What does luxury brand Cartier have to do with preventing diabetes-related lower limb amputations, promoting affordable cancer detection and aiding cash-strapped farmers in Cameroon? These are just three world problems being addressed by female-run, impact-driven businesses that will be funded as part of the 2019 Cartier Women’s Initiative Awards.
This week, Cartier brought its global business competition to North America for the first time, to the new center of the world’s wealth and entrepreneurship: San Francisco. A panel of 35 judges reviewed 2,900 applications from 142 countries, narrowing them down to 21 finalists, who were brought to the Bay Area for a week’s worth of events, mentorship, financial and presentation coaching as part of the luxury brand’s values-based proposition, which started in France in 2006 and had been held in Singapore for the past two years.
On Thursday night at the Fort Mason Center for Arts and Culture, a business-y rather than bejeweled crowd gathered to see Cartier award $100,000 each to seven winners: Yeon Jeong Cho, founder of online language service for seniors in South Korea SAY Global; Carmina Bayombong, founder of the InvestEd investment platform providing student loans for underserved youth in the Philippines; Zineb Agoumi, French founder of affordable gait rehabilitation devices EzyGain; Liza Velarde, founder of cancer detecting blood test Delee in Mexico; Hibah Shata, founder of Maharat Learning Center, a UAE-based for special needs adults and children; Ran Ma, founder of Siren smart socks for diabetics in the U.S., and Manka Angwafo, founder of Grassland Cameroon Ltd. offering financing to smallholder farmers.
“Listening to their stories, I said, ‘What have I done with my life?’ How these women can do what they do with the background they have you say, ‘Oh my god.’ It’s so cool,” Cartier chief executive officer Cyrille Vigneron told WWD.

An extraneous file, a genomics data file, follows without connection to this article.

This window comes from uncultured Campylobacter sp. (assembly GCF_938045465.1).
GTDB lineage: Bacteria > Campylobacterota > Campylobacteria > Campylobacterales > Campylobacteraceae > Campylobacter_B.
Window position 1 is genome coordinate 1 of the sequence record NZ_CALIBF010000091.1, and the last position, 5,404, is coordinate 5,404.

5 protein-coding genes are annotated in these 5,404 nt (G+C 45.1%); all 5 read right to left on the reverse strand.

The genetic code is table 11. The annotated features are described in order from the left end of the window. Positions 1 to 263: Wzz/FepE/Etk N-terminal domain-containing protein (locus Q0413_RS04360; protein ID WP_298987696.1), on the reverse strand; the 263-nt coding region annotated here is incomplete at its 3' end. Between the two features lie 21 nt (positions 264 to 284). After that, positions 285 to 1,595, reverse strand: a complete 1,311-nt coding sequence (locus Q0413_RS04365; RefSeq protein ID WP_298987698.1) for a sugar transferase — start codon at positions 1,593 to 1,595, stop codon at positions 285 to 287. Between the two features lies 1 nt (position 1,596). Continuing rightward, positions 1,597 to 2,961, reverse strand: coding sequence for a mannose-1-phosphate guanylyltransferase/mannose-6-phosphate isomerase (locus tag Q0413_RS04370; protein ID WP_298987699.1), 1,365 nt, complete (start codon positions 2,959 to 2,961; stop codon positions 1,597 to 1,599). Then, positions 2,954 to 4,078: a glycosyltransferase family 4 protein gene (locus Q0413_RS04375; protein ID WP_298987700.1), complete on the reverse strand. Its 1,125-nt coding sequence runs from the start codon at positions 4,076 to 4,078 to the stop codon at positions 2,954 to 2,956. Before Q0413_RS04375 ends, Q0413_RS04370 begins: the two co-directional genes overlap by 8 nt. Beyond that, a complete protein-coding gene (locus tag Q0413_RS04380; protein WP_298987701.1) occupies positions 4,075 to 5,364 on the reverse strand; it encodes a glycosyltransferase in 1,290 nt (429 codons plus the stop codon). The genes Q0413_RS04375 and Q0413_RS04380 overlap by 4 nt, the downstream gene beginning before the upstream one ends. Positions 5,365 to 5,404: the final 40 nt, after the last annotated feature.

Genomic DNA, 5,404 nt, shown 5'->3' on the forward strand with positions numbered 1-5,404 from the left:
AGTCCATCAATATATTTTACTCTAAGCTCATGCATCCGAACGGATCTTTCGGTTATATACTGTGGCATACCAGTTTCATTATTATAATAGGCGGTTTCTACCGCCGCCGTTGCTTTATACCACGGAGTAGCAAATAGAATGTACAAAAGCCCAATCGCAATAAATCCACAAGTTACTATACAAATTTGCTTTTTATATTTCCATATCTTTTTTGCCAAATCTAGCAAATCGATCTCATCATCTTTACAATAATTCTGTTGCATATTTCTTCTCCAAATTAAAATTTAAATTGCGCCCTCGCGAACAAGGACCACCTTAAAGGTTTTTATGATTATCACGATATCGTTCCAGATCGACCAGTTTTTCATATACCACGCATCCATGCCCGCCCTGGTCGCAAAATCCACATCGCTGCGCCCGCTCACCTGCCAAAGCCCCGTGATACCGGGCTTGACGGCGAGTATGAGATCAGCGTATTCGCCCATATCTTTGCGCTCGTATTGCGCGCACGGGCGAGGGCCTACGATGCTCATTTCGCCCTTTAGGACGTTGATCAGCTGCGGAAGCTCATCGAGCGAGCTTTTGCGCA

“When it comes to entrepreneurship, this area of the world is one of the most vibrant, so where else?,” he said of bringing the awards to San Francisco, adding that Boston could be another choice. “Things have changed for this part of the U.S. because of the vibrant economic network and new companies, it has attracted people from everywhere,” he said of the diverse clientele at the brand’s two Bay Area stores, the top-performing one being in downtown San Francisco and the second in Palo Alto. “There is a profile of those who start their own brand in the garage who work 24/7 and don’t shave and one day they sell their company or code or go IPO and they become, ‘What do I do with my money?’ So we have some clientele who are extremely wealthy who are looking to learn.”
This new generation of clientele wants to change the world, he noted. And indeed, the Cartier program’s track record has been impressive in trying; more than 80 percent of the businesses that have received awards are still in operation, well over the Silicon Valley average, Vigneron said.
And while it may seem like this is a golden age of female entrepreneurship, there is still much work to be done, he said. “McKinsey statistics say only 3 percent of funding goes to female entrepreneurs. In some ways they are really in the spotlight but in reality, most of the entrepreneurs are male.” To highlight how Cartier is trying to walk the talk, he said that 21 years ago, the firm had only one female managing director, but now it has a 50/50 split male to female.
Thursday’s awards ceremony included a panel conversation on achieving gender equality featuring author and activist Maria Shriver, actress Lupita Nyong’o and Vigneron.